Jenna Farmer, is a nu­tri­tional ther­a­pist, au­thor and ex­pert in gut prob­lems

Woman's Weekly (UK) - - Health Choices -

My jour­ney with nu­tri­tion and well­ness started in 2012, while liv­ing in China. A shock di­ag­no­sis of Crohn’s dis­ease (com­bined with the fact my Man­darin was non-ex­is­tent!), meant I needed to do as much re­search as pos­si­ble to un­der­stand the dis­ease. As doc­tors ad­mit­ted I was a rar­ity in their hos­pi­tal, I was in­trigued as to why the ill­ness is so much more preva­lent in the West. This led to me spend­ing end­less days re­search­ing the hu­man body, the gut and the role of good nu­tri­tion.

Af­ter even­tu­ally re­turn­ing to Eng­land, I still wanted to learn more, so I de­cided to em­bark on a Nu­tri­tional Ther­apy diploma. I also started a blog to chron­i­cle my at­tempts at a bal­anced life­style with In­flam­ma­tory

Bowel Dis­ease (IBD). As my stud­ies de­vel­oped, so did my blog – A Bal­anced Belly; I knew that diet was only part of the pic­ture – but it quickly grew into a real com­mu­nity to chat about ev­ery­thing from the im­por­tance of a good night’s sleep, med­i­ca­tion, po­ten­tial nu­tri­tional de­fi­cien­cies and gen­eral strate­gies to help those deal­ing with gut dis­or­ders such as IBD.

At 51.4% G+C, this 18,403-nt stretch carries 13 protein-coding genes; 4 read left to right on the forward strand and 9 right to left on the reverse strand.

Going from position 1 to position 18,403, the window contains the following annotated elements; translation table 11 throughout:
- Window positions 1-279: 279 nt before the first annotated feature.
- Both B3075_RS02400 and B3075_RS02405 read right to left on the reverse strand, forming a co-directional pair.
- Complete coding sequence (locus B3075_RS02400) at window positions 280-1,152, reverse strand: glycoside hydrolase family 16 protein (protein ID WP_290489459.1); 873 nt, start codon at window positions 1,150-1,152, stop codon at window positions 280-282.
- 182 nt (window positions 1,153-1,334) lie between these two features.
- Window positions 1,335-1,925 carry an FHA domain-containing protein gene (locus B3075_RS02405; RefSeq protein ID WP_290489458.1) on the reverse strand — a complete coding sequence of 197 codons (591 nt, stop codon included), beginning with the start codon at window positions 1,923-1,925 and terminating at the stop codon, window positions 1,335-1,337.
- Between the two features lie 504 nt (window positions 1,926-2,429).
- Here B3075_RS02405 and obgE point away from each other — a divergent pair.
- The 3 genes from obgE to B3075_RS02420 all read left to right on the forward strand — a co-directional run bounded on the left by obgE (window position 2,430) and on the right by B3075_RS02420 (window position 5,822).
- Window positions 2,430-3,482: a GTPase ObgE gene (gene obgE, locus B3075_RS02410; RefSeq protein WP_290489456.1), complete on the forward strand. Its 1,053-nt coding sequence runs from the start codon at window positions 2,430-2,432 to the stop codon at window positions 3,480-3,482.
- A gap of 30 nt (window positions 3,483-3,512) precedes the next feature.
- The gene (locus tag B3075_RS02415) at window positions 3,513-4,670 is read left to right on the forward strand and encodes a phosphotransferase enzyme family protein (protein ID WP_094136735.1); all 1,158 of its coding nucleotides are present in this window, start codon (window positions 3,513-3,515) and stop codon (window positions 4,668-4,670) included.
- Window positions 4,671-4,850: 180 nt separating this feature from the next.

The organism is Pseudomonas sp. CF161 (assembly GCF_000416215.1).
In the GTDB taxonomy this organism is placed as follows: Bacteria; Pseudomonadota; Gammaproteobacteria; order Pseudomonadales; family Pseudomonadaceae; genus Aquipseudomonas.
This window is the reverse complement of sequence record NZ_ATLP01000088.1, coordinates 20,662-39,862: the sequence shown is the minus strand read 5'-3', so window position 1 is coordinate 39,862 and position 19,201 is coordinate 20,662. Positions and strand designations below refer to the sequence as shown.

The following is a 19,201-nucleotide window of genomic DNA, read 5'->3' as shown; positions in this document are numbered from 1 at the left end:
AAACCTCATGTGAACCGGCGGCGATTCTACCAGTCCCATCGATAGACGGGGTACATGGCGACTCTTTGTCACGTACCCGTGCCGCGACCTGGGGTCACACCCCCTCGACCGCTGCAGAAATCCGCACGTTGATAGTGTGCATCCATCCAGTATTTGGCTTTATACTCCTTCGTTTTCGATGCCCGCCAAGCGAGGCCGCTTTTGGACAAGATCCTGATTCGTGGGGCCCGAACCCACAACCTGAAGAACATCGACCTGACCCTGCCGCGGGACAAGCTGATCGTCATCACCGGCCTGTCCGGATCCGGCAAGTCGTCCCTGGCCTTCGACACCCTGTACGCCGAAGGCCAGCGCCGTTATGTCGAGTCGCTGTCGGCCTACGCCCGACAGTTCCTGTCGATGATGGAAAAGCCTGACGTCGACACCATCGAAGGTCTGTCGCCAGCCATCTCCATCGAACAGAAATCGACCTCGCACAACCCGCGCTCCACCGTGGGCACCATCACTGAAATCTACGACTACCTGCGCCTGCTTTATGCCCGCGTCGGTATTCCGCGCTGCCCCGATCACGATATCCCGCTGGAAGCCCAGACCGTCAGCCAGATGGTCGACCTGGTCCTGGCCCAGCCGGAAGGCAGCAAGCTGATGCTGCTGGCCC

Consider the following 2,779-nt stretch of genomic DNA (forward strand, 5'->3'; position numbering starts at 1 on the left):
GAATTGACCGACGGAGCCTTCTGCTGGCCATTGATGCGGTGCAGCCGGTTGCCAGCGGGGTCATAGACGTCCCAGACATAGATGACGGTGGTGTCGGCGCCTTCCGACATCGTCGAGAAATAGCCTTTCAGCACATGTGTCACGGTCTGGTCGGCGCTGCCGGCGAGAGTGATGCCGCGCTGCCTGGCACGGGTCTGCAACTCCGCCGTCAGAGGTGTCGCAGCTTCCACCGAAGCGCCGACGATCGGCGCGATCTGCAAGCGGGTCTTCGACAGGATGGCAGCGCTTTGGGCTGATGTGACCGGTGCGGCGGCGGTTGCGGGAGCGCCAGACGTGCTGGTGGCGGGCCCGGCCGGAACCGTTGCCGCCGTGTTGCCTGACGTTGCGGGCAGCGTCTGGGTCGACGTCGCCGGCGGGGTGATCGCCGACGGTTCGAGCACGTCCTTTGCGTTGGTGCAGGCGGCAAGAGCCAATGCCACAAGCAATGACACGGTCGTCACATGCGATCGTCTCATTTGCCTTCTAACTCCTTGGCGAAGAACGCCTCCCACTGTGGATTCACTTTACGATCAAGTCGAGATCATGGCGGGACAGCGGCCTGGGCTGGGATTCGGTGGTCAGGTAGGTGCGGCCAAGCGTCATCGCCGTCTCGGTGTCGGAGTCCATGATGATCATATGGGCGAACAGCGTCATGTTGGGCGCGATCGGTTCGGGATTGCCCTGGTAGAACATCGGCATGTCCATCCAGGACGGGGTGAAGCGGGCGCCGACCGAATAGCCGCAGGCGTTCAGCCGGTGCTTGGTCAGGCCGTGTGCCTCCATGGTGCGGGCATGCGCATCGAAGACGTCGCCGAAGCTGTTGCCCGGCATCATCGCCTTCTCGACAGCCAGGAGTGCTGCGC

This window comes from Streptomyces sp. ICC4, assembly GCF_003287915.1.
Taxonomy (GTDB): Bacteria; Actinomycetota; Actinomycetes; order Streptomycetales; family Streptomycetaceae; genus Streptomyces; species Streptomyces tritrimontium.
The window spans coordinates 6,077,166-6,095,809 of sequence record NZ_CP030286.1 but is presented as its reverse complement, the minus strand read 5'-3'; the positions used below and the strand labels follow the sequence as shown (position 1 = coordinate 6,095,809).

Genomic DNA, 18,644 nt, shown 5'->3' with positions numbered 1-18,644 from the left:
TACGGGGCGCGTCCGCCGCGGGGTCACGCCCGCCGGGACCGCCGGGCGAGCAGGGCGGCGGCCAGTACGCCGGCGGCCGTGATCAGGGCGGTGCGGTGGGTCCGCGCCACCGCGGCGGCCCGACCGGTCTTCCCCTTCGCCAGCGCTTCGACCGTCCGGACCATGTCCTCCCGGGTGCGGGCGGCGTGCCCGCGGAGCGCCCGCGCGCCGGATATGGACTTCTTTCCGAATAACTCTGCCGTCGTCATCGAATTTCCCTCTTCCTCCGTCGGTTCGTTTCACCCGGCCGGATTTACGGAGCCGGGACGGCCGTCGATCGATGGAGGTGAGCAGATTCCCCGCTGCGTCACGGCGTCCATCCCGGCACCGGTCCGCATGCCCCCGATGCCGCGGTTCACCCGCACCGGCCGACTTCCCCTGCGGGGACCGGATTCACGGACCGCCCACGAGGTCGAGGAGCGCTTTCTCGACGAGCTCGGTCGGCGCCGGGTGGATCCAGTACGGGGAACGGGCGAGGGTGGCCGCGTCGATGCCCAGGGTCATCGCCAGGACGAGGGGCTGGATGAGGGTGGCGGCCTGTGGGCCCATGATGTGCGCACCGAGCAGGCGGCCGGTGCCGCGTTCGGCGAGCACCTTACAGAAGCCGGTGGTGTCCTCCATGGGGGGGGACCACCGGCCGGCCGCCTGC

The start of 2017 saw two more ex­cit­ing de­vel­op­ments: I launched my 1-2-1 Nu­tri­tion ser­vices and re­leased my first book, Man­ag­ing IBD, which I hope will en­cour­age those with the dis­ease to live life to the fullest. for me, a bal­anced life­style is about ev­ery­thing, from food to get­ting enough sleep. so I de­cided to launch an on­line ser­vice of­fer­ing ed­u­ca­tion and sup­port to oth­ers suf­fer­ing with gut is­sues.

Diet is only part of the pic­ture in an ini­tial con­sul­ta­tion with a client; I also con­sider as­pects such as an­tibi­otics, stress lev­els, signs of nu­tri­tional de­fi­cien­cies and qual­ity of sleep. All of th­ese things can hugely im­pact the gut and im­mune sys­tem. Peo­ple can be scep­ti­cal about my ser­vices, which I can un­der­stand as there are lots of un­qual­i­fied ‘pro­fes­sion­als’ out there promis­ing to ‘cure’ IBD. As some­one who con­tin­ues to live with the ill­ness, I know that’s not pos­si­ble. In­stead, I aim to work with the in­di­vid­ual: help­ing them keep a food di­ary (doc­tors of­ten ad­vise this but of­fer lit­tle guid­ance on how to ac­cu­rately record one); un­der­stand po­ten­tial in­tol­er­ances and en­sure they can get as much nu­tri­tion as pos­si­ble (since this is of­ten im­paired for those with IBD).

Diet and IBD can be a real mine­field, so I’d al­ways ad­vise peo­ple to do their re­search – look for qual­i­fied pro­fes­sion­als and don’t be tempted by quick fixes or mir­a­cle cures. un­der­stand­ing food and your gut takes time, but it can make a real, last­ing dif­fer­ence to your well­be­ing once you start to fig­ure things out.’

Check out Jenna’s blog, nu­tri­tional ser­vices and book at abal­anced­

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